The K&N was the best at what it claimed to be the best at. Free air flow.
One thing the study didn't talk about what how much tolernace for dirt did
the motor have? Were all air filters within the manufactures specs?
Less junk getting into your motor is a good thnig, but at some point it
won't matter due to your oil filter etc.
WHAT??!! K/N filters aren't worth the money??!! You mean their
literature is full of lies??!! What's this world coming to?
All kidding aside, I've never purchased a K/N filter for the simple
reason that, more airflow through a similar sized filter equals more
dirt. It's elementary.
I learned my lesson about creative marketing when I had a Aero Turbo
muffler installed on my truck. Their literature boasted large
increases in MPG with their muffler. I figured any increase would be
worth it. I didn't realize any increase at all.
That is why they call that stuff "after market." If ANY of the
stuff actually did what they claimed it would not be "after
market," because every automotive manufacture would be using the
stuff. Every manufacture is looking for every advantage over the
other to meet or exceed CAFE
Finally some are seeing the light! I've been preachin' against these
filters for years only to be villified for not knowing what I was
talking about. It's old technology that was abandoned by every major
engine manufacturer back in the fifties. I wonder how many folks had to
do a ring job on their engines due to these filters.....
Goes to show how gullible folks are when it comes to advertising. Ya
know, folks are still buying that Tornado gizmo that installs on a carb!
That piece of garbage was in the JCWhitney cat for $9.95 back in the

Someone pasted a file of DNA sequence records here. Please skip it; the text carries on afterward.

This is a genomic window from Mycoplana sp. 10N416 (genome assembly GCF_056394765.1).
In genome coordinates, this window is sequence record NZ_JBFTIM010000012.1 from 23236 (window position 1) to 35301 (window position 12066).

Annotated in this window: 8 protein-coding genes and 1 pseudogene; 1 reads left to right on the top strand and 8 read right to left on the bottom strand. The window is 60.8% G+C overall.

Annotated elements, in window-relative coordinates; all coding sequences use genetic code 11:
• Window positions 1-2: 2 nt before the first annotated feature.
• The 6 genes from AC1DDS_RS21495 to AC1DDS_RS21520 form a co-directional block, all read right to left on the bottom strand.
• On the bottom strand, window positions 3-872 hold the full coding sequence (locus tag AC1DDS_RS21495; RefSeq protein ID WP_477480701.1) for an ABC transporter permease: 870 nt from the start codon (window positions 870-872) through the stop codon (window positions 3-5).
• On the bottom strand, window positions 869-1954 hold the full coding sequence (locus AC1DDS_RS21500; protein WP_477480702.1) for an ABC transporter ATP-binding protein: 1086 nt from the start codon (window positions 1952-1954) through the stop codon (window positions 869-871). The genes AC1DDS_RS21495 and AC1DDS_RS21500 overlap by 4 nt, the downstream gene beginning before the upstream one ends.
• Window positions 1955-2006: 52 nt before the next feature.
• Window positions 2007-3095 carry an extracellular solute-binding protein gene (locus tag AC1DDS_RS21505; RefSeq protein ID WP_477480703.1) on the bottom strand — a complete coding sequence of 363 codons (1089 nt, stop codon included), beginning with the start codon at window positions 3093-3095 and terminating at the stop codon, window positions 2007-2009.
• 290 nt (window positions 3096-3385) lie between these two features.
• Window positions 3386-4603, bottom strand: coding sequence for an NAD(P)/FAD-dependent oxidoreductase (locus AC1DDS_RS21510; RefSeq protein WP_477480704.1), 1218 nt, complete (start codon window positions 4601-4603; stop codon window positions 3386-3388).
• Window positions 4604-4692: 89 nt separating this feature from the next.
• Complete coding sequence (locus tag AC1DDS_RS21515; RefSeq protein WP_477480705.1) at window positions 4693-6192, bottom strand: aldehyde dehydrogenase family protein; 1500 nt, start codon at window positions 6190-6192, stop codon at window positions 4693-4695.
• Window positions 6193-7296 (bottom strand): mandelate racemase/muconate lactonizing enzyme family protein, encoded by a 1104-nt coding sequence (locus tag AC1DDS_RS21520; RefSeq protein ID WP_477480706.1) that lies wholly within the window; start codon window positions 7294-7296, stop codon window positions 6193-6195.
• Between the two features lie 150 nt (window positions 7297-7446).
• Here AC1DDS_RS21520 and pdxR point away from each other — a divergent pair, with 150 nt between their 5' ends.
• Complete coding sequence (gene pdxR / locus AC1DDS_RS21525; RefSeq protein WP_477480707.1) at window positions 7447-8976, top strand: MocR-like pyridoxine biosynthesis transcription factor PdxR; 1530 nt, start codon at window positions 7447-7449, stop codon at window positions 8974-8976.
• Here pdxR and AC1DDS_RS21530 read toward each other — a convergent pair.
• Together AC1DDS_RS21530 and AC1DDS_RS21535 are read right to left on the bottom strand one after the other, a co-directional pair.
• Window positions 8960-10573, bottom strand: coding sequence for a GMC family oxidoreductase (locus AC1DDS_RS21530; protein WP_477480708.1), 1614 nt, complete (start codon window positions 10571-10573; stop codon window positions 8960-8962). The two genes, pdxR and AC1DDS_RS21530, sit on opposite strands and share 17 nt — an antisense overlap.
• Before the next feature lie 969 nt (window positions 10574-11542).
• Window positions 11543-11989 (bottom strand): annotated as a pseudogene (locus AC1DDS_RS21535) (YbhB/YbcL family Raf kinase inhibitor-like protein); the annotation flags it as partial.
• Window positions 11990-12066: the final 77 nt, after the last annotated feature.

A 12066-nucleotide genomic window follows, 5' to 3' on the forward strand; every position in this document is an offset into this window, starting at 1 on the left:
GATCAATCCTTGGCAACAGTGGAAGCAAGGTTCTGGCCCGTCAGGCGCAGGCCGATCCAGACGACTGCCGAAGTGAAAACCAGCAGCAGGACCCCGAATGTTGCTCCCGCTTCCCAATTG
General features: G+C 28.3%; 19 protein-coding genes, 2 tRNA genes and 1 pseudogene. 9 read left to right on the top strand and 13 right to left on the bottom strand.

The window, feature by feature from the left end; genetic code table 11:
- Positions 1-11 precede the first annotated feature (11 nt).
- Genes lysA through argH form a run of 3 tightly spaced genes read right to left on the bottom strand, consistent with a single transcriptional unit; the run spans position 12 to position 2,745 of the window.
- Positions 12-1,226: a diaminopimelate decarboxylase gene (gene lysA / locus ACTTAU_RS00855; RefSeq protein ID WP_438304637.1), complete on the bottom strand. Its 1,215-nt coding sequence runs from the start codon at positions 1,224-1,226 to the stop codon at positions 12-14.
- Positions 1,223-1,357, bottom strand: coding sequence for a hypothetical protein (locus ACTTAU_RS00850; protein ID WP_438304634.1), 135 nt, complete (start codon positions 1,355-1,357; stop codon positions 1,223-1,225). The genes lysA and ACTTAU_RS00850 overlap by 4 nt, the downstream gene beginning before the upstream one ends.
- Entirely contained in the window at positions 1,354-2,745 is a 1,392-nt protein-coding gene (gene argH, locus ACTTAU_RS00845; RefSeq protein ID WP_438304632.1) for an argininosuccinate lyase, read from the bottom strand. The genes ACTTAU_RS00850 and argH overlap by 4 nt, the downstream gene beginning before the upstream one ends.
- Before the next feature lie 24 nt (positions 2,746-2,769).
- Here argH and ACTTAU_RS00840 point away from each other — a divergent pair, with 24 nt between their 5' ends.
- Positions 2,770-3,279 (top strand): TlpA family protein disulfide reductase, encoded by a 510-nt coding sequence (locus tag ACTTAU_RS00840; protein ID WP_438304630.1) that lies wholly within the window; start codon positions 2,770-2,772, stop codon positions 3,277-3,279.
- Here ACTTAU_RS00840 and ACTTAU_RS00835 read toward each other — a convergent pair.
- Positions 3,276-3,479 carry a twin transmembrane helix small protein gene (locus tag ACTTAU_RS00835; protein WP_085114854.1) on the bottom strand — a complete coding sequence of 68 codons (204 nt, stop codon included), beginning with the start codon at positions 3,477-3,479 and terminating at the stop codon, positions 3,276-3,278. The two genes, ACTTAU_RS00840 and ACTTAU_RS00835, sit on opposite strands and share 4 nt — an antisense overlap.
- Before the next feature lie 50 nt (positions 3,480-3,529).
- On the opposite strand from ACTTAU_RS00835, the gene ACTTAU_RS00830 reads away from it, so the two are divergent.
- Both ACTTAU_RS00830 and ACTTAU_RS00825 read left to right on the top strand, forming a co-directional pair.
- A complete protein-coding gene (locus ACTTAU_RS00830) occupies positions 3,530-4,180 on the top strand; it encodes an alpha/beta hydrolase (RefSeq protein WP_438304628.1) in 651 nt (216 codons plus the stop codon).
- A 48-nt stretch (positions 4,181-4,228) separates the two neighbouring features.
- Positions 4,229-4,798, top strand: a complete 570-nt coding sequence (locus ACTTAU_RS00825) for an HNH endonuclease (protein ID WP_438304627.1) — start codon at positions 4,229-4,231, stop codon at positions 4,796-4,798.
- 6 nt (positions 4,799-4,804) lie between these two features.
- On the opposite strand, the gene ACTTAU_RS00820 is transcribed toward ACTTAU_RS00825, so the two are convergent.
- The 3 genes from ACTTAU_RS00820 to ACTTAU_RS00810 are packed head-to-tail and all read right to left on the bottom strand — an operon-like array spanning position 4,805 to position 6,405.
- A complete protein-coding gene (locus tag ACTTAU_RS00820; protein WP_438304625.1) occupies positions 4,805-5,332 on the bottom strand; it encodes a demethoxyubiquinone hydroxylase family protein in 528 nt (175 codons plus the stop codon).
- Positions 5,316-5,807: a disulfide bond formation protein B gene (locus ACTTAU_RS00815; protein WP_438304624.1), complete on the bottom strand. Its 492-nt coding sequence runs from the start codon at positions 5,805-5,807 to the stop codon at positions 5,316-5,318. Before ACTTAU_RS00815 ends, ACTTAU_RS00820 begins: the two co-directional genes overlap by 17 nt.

50s....same piece of junk costs $70 today. Oh well, if it seems too
good to be true......it is!
Most "after market" stuff does work. But then most after market is geared
at power and performance, which does not go hand and hand with CAFE, but
usually against it. The after market has been providing roller lifters and
rocker arms since the early 70's. why? Because they reduce friction in the
valve train, which frees up horse power, and allows higher rpms. Guess what
many auto manufactures are using these days? Do you think Chevy would have
put V-8s in the Monza if there hadn't been so many people using after market
to put them in Vegas? Or ford have put V-8s in the Mustang II if so many
people hadn't used after market kits to do the same with Pintos and Mustang
II's? Hot Rodders where rigging up snorkels with dryer hose and then after
market kits to get cool air from out side the engine bay into the intake way
back in the early 60's. How many manufactures don't have ducting from the
radiator horn to the intake these days? We knew back in the early 70's that
an air dam across the front made the car handle better, and run faster, that
ground affects kits got us better fuel mileage and handling.. How many cars
today don't have some sort of air dam and ground affects ether as an added
on piece like the S-10s, or incorporated into the bumper design and rocker
panels like the Mustang, Monte Carlo, Impala and the Corvette? The after
market has been providing performance suspension components for ever. Its
only been in the last 10-15 years that you have seen manufactures start
using teflon and polyurethane bushings, and performance shocks/struts like
Bilstien. It was the automotive enthusiast and the after market that got
sway bars on oem.
Like any other industy there are snake oil salesmen out there. But they
make up a very small percentage of the industry.
Of course if you were one of those that was always trying to get a bit more